This study uses an exploratory-descriptive methodology based on secondary data: information contained in the medical files of patients hospitalized in a psychiatric hospital between 2006 and 2007.
The psychiatric Hospital Santa Teresa de Ribeirão Preto (HST-RP) currently has the following sectors: Acute Female, Acute Male, Chemical Dependents and Permanent Residents. Its mission is to provide humanized and individualized care to patients 16 years old or older, belonging to the XIII Regional Health Department (DRS XIII), with mental disorders and who present imminent risk to themselves and others. It also aims to re-insert permanent residents into the community and family life(16).
Sampling and data collection procedures
Data were collected from the Medical Records Services (SAME) at the HST-RP. A daily census was used to select patients' files. The files of patients hospitalized for the first time were excluded.
Readmissions between January 2006 and December 2007 were verified in the annual report concerning the movement of patients. The reference used in the sample was the last hospitalization; the total number of readmissions or whether the patient was hospitalized at the time of this study was not taken into account.
Data collection instrument
A form was used to guide data collection from patients' files: "Survey of Psychiatric Readmissions" SPR. This instrument included sociodemographic and clinical data obtained from the Hospitalization Authorization form, found in the Record of Hospital Discharge from the last hospitalization and others found in previous hospitalizations: 1- Identification of individuals (age, gender, ethnicity, education, place of birth and marital status); 2- Clinical information at admission (reason for hospitalization, physical and mental conditions, previous hospitalizations, disease onset and medical diagnosis) and hospital discharge (type and treatment provided during hospitalization, physical and mental conditions, diagnosis, medication scheme and therapeutic proposal).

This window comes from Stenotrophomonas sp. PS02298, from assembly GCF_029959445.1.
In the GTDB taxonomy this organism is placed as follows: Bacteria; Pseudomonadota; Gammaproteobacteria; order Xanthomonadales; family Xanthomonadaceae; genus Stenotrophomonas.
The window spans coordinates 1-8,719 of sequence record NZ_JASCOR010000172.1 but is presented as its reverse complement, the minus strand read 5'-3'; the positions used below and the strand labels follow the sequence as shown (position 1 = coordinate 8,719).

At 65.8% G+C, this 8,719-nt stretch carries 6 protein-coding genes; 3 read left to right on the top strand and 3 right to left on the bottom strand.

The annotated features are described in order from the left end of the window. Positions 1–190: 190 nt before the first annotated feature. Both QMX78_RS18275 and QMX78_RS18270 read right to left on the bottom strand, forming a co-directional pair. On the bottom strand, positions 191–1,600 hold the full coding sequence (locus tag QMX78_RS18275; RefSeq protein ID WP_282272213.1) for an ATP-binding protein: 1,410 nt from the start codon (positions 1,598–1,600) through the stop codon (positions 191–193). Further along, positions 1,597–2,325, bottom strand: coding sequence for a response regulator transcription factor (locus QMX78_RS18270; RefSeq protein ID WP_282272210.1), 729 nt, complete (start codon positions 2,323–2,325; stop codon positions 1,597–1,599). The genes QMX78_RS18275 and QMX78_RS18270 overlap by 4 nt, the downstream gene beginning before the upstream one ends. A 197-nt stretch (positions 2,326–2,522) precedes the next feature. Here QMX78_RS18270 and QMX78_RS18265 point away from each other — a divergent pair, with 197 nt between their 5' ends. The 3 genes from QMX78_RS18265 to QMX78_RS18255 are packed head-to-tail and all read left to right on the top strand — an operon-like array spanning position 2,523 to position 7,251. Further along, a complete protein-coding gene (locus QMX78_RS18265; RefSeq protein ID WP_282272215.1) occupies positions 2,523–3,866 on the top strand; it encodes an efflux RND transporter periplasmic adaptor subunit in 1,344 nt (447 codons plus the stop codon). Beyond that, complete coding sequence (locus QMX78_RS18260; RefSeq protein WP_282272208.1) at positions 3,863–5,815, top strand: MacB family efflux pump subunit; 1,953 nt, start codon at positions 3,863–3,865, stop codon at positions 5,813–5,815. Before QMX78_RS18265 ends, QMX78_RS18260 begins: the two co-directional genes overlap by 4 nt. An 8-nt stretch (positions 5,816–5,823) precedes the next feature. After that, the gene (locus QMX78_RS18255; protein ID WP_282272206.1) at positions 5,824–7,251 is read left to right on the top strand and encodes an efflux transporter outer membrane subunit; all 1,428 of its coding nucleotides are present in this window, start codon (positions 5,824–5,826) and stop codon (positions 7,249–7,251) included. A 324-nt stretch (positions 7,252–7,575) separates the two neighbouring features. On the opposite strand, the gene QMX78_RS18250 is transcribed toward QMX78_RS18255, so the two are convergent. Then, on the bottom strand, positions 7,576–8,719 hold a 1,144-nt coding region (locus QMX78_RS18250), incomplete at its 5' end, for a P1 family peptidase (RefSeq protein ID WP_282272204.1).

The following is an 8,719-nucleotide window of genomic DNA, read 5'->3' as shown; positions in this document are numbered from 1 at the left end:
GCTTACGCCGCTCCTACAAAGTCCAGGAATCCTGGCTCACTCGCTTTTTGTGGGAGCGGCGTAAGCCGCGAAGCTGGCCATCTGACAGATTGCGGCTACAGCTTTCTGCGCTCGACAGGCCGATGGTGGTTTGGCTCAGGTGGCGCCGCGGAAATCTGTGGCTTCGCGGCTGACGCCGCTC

The project was approved by the Ethics Research Committee at the University of São Paulo at Ribeirão Preto, College of Nursing, according to CEP 196/96. Because this study was carried out with secondary data, the use of a written consent form was not required (protocol 0829/2007). The Research Committee at the HST-RP authorized the procedure and scientific dissemination of data in August 2007.